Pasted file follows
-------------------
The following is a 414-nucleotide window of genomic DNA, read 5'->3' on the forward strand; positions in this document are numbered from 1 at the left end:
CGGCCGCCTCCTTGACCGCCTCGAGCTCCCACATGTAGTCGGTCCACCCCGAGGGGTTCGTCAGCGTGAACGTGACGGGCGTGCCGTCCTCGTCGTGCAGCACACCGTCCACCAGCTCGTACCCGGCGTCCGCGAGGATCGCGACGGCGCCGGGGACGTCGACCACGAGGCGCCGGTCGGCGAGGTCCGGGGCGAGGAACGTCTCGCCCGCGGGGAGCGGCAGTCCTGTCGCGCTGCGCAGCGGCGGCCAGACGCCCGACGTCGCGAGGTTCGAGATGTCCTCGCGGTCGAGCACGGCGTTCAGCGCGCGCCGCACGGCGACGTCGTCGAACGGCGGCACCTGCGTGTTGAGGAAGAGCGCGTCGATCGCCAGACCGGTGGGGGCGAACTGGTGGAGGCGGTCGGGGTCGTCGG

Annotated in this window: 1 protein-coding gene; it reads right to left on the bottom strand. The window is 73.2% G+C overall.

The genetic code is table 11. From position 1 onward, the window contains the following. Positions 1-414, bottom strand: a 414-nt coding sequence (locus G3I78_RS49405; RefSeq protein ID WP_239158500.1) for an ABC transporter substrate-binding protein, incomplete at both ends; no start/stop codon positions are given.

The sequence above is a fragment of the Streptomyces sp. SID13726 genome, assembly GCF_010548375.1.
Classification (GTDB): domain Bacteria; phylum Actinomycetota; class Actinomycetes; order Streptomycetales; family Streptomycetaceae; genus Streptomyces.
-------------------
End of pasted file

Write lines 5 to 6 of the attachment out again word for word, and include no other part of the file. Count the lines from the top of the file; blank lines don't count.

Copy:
The sequence above is a fragment of the Streptomyces sp. SID13726 genome, assembly GCF_010548375.1.
Classification (GTDB): domain Bacteria; phylum Actinomycetota; class Actinomycetes; order Streptomycetales; family Streptomycetaceae; genus Streptomyces.